This column by TAB Policy Manager, Rebecca Grande, was originally published by the Sweetwater Reporter.
There is a worldwide need for the US to increase its domestic energy production. Inflation, war, and burdensome regulations are causing businesses and the American people to pay record prices for energy while allies abroad are paying much more – along with the threat of a shortage of supplies in the winter.
While our state is most notably known as number one in the U.S. for oil and gas, we are also the top leader in renewable energy production. Texas produces two times more wind power than any other states combined and is on track to becoming the largest solar producer in the country. We’ve put more renewables on the grid than any state – including California – over the past five years. The Electric Reliability Council of Texas (ERCOT) reported that since July 2022, renewables have accounted for over 38% of energy contributing to the grid, with wind at 30%, solar at 6%, and hydro and biomass contributing about 2%. According to the U.S. Energy Information Administration (EIA), “ERCOT is the only electricity market region where the renewable electricity share has transitioned from less than the U.S. average to more than the U.S. average from 2013 to present.”
In addition, Texas continues to be a leader in hydrogen and battery storage capabilities with anticipation to be the top state in these technologies in the coming years. Not surprisingly, Texas is also the top exporter of energy -- mainly oil and natural gas. Renewables can also play a key part in exporting energy. Renewables are also one of the reasons ERCOT has been able to keep the power on during record demand.
Despite its flaws, the reconciliation bill signed this summer includes measures that will help make battery storage, solar, geothermal, hydrogen, carbon capture, electric vehicles, and wind more cost-effective. All told, the law includes a staggering $370 billion for this purpose over the next ten years. Given that Texas is already ahead of all other states in clean energy generation, it’s clear that we will benefit more than any other state from those provisions.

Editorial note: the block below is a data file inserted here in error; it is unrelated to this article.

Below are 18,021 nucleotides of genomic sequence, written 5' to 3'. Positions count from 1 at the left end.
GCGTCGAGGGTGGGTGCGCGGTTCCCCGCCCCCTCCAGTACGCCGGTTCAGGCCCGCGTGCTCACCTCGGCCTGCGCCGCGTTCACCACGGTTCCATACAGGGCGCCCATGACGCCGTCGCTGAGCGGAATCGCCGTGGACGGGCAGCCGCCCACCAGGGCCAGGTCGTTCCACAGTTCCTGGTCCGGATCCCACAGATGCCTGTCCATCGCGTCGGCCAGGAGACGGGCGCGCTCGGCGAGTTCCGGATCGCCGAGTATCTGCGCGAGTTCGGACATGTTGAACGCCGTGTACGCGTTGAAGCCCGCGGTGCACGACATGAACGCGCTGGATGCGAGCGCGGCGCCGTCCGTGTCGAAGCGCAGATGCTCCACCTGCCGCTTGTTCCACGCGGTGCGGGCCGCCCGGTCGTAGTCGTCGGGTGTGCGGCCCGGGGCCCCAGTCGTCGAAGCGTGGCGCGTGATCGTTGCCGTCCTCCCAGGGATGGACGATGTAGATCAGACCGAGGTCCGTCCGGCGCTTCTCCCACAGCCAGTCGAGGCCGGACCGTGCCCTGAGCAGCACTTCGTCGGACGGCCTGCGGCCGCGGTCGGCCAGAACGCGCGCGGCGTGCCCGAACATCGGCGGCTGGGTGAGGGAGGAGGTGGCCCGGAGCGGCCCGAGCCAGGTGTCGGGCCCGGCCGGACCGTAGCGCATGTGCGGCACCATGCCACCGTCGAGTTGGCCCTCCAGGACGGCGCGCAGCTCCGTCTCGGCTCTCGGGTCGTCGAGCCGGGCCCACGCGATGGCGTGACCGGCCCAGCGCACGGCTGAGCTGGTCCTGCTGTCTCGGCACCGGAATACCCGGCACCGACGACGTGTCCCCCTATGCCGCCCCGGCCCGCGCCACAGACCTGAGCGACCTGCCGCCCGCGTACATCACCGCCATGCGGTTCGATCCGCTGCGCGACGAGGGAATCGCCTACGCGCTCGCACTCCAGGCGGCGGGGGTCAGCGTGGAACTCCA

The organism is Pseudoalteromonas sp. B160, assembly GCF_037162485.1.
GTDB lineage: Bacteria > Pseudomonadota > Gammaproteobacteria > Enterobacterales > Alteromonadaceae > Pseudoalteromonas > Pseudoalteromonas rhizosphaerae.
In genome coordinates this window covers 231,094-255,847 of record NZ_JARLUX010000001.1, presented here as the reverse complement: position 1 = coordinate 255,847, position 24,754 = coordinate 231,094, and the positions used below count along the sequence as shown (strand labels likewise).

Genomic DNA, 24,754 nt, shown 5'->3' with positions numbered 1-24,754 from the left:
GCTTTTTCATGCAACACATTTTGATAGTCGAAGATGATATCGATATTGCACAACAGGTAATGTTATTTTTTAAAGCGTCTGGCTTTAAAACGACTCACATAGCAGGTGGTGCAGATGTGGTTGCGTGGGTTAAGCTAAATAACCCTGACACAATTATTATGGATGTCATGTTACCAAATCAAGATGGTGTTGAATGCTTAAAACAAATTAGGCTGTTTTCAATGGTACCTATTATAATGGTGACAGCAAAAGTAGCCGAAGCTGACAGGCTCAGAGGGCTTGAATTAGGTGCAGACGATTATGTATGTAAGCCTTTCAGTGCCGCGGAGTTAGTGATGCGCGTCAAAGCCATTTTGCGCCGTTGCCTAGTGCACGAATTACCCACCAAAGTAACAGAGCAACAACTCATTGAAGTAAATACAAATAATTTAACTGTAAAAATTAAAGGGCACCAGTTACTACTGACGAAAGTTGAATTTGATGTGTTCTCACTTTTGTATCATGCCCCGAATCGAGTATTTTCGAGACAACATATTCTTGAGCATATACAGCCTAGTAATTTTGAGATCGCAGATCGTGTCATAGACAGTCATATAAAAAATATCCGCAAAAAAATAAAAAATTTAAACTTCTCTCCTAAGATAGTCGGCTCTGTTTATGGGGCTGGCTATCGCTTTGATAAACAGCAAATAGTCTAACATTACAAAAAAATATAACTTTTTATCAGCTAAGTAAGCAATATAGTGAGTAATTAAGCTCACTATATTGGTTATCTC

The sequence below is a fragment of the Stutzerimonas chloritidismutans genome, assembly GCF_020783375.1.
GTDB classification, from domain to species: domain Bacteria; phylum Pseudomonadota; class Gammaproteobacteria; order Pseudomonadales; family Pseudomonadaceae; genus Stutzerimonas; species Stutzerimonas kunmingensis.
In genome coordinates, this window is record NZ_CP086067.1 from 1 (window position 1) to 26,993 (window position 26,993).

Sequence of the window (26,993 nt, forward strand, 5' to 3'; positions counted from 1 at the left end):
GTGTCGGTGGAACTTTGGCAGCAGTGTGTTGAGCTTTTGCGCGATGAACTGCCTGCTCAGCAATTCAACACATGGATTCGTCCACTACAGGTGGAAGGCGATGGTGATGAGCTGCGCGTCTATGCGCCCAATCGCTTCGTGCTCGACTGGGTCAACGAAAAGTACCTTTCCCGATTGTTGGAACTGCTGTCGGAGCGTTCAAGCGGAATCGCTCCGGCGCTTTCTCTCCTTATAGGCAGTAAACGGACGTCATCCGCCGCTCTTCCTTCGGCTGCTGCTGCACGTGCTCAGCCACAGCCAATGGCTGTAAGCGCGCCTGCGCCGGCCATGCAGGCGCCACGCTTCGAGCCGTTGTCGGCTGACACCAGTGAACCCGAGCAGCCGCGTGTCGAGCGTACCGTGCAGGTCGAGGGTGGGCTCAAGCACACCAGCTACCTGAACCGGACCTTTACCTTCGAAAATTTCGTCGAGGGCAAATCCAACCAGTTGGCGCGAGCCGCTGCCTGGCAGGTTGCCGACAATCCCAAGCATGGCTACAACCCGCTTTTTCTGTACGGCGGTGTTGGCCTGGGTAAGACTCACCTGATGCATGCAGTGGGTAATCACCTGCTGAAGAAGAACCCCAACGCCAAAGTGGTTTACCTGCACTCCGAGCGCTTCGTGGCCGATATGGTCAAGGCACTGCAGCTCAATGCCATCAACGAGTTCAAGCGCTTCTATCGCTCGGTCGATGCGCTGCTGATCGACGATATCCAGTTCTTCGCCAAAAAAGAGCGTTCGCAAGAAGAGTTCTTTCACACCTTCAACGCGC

The Texas Association of Business recognizes that energy prices have a significant impact on a company’s operating costs. It is important to consider every energy source that can provide potential savings to Texas employers. There is a need to encourage voluntary, free-market solutions to energy conservation that maximize investment in energy infrastructure and promote competitive economic development in Texas.
Texas’ business-friendly regulatory environment, light tax structure, abundance of land, and strong workforce are all contributing factors to how we’ve won Best State for Business for 18 consecutive years, Site Selection’s Governor’s Cup for 10 consecutive years, and how we’ve become the home for more Fortune 500 headquarters than any other state in the nation. Offering affordable, diversified, abundant, and reliable energy, a true all-of-the-above energy approach, is the cherry on top that will continue attracting world-class companies to our state and overall benefit our nation’s economy.
Rebecca Grande is a policy manager specializing in energy, environment, transportation, and water policy areas. For more information on the Texas Association of Business and its legislative priorities for the 88th session, visit txbiz.org. All communications and media questions can be directed to Katie Greer at firstname.lastname@example.org.